I wonder sometimes about where the precise delineation point for “slice of life” lies. Does having one of these characters be a teen model take it out of the realm of everyday existence and move more into regular comedy/drama territory? It likely doesn’t matter, but I’m trying to articulate why CHIHAYAFURU worked for me in a way that so many other shows with a conspicuous lack of demons and cyborgs haven’t. Maybe it’s because it has at least one exploitative element (for lack of a better term) in the Haruto card game that offers something to hold my interest that's just a little outside of breakfast table conversations and heart-to-hearts in the school hallway. Whatever it is, this was Josei show where I, at last, wasn’t always thinking about how I’m not the intended audience.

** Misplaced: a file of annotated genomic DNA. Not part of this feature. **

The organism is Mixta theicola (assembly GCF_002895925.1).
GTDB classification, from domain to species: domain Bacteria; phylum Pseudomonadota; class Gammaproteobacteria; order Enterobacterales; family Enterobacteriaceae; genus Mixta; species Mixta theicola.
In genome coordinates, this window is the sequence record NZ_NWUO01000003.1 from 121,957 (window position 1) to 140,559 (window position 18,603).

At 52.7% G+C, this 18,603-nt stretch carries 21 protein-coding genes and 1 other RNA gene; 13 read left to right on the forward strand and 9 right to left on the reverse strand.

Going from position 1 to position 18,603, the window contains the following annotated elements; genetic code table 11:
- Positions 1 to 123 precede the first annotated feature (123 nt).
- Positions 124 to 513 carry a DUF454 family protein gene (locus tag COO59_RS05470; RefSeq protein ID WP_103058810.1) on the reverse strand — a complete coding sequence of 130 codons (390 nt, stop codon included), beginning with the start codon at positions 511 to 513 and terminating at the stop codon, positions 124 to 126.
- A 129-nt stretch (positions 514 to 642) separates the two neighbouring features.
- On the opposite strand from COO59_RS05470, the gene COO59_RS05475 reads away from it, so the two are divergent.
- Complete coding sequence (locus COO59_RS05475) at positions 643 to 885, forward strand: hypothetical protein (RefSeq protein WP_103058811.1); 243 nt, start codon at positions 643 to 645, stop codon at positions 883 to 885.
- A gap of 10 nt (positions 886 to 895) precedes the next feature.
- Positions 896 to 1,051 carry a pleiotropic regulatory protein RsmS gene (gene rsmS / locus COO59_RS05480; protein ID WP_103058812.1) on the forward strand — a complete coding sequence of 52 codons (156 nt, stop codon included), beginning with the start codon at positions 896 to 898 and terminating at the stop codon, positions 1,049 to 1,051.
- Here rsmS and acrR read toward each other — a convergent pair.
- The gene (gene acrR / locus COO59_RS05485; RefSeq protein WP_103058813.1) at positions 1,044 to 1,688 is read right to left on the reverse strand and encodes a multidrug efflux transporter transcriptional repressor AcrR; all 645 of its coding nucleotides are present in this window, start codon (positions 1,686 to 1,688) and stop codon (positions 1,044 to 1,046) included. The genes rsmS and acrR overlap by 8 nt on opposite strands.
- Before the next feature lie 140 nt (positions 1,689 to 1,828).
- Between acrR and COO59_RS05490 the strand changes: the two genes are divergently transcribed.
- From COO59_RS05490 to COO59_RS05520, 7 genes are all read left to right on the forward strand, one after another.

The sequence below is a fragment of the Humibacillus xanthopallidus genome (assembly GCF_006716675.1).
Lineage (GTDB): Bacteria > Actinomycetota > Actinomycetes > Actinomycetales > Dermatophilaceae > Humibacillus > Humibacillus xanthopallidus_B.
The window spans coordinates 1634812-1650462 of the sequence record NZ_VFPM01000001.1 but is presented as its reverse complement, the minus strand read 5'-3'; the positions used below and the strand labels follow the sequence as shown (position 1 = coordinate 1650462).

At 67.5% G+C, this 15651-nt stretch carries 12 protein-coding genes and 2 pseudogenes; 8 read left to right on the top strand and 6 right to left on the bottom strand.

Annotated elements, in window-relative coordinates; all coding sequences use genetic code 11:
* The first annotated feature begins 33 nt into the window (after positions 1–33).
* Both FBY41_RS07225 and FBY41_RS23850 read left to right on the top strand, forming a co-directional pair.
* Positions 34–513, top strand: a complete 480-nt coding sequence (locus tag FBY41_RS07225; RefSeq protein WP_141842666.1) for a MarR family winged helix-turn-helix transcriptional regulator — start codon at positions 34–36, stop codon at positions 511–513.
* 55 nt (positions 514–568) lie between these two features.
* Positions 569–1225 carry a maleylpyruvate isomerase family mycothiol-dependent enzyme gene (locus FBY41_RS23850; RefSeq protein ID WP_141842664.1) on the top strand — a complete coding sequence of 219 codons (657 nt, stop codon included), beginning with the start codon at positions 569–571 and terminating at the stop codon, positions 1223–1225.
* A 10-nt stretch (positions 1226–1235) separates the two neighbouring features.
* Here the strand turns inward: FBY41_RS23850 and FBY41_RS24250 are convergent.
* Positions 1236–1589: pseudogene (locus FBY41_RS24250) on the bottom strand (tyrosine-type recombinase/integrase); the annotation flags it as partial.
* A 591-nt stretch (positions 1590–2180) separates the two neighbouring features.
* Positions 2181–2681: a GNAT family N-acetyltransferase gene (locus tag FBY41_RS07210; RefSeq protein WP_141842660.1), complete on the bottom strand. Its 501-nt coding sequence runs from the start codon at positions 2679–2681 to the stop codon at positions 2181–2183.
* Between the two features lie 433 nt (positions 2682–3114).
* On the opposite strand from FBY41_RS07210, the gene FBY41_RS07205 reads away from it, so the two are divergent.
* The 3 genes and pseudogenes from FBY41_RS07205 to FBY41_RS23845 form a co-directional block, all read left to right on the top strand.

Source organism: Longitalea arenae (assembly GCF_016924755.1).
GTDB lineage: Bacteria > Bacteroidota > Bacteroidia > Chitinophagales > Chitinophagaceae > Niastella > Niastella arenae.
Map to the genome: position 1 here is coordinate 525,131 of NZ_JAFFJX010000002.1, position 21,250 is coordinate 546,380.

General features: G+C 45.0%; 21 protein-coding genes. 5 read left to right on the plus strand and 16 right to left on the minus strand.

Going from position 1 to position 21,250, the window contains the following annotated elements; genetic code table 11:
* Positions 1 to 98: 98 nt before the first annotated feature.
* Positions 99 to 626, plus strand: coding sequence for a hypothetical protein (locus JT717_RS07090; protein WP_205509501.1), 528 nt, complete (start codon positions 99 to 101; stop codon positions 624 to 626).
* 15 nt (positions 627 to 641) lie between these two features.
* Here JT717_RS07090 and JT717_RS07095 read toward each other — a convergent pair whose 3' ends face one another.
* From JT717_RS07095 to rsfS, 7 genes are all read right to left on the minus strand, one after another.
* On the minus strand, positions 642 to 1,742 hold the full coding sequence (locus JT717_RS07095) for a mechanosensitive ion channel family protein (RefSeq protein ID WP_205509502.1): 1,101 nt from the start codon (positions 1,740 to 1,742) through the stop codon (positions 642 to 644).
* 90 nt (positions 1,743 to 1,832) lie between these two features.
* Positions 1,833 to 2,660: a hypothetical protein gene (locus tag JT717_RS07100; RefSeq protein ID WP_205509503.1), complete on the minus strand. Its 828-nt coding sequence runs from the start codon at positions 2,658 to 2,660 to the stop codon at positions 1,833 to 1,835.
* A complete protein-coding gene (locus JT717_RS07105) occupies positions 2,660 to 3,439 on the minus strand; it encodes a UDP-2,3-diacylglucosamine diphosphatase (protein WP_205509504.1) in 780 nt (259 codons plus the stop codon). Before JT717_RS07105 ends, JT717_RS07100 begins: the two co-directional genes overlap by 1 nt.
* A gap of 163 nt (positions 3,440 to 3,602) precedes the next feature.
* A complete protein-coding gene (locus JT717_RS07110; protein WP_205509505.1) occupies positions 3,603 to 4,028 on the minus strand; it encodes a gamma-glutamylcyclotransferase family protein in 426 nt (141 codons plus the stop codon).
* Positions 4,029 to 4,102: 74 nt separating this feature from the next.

Comparing this to a good John Hughes or Cameron Crowe flick feels like grabbing low-hanging fruit by now for the amount of times I’ve invoked them to express why I like a down-to-Earth comedy/drama. They just feel like fitting models of comparison for any show that conveys as real a sense of community in its cast, as this does, without needing any exaggerated bad guys in that community to establish conflict. It doesn’t need chibi to express humor or emotion, either.
Maybe my only gripe is that the transition to these kids middle school days (just three or four years prior?) makes this first episode feel like it’s dealing two cards at once. I’m sure this will be alternating between these two “eras” throughout the course of the series, but it maybe could’ve used a little more theatricality to separate those eras in a more conspicuous way. Middle school to high school don’t seem that drastically different once you’re out of college.
I’m intrigued about Haruto, now. Any of you more Japanese-savy lunatics care to film me in on it?
Watch this episode, "Now the Flower Blooms” here and decide for yourself.